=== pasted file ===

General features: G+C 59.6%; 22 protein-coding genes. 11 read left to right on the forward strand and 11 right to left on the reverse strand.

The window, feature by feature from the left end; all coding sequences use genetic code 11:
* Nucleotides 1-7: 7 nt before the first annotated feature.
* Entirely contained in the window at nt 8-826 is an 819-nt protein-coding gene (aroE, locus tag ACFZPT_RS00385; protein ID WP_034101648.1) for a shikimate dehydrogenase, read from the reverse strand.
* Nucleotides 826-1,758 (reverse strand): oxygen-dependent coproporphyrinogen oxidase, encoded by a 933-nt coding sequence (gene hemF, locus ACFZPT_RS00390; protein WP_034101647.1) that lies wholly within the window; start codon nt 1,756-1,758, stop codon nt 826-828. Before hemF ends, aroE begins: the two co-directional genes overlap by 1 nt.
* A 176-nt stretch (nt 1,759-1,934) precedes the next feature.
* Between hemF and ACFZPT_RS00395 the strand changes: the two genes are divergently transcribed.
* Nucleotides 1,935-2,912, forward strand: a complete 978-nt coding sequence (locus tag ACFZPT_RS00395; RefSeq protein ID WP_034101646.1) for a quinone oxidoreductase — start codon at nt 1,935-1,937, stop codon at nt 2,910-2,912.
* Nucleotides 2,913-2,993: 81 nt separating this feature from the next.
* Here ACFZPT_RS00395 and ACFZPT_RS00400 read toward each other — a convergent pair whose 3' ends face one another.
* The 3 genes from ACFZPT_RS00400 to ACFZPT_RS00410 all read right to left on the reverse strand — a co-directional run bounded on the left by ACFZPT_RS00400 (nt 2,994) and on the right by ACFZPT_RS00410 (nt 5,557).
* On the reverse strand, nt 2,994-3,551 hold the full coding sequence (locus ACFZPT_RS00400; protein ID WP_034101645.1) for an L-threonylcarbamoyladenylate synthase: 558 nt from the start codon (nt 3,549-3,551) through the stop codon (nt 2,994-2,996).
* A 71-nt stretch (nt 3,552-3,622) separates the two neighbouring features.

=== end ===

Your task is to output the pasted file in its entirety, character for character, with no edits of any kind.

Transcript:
General features: G+C 59.6%; 22 protein-coding genes. 11 read left to right on the forward strand and 11 right to left on the reverse strand.

The window, feature by feature from the left end; all coding sequences use genetic code 11:
* Nucleotides 1-7: 7 nt before the first annotated feature.
* Entirely contained in the window at nt 8-826 is an 819-nt protein-coding gene (aroE, locus tag ACFZPT_RS00385; protein ID WP_034101648.1) for a shikimate dehydrogenase, read from the reverse strand.
* Nucleotides 826-1,758 (reverse strand): oxygen-dependent coproporphyrinogen oxidase, encoded by a 933-nt coding sequence (gene hemF, locus ACFZPT_RS00390; protein WP_034101647.1) that lies wholly within the window; start codon nt 1,756-1,758, stop codon nt 826-828. Before hemF ends, aroE begins: the two co-directional genes overlap by 1 nt.
* A 176-nt stretch (nt 1,759-1,934) precedes the next feature.
* Between hemF and ACFZPT_RS00395 the strand changes: the two genes are divergently transcribed.
* Nucleotides 1,935-2,912, forward strand: a complete 978-nt coding sequence (locus tag ACFZPT_RS00395; RefSeq protein ID WP_034101646.1) for a quinone oxidoreductase — start codon at nt 1,935-1,937, stop codon at nt 2,910-2,912.
* Nucleotides 2,913-2,993: 81 nt separating this feature from the next.
* Here ACFZPT_RS00395 and ACFZPT_RS00400 read toward each other — a convergent pair whose 3' ends face one another.
* The 3 genes from ACFZPT_RS00400 to ACFZPT_RS00410 all read right to left on the reverse strand — a co-directional run bounded on the left by ACFZPT_RS00400 (nt 2,994) and on the right by ACFZPT_RS00410 (nt 5,557).
* On the reverse strand, nt 2,994-3,551 hold the full coding sequence (locus ACFZPT_RS00400; protein ID WP_034101645.1) for an L-threonylcarbamoyladenylate synthase: 558 nt from the start codon (nt 3,549-3,551) through the stop codon (nt 2,994-2,996).
* A 71-nt stretch (nt 3,552-3,622) separates the two neighbouring features.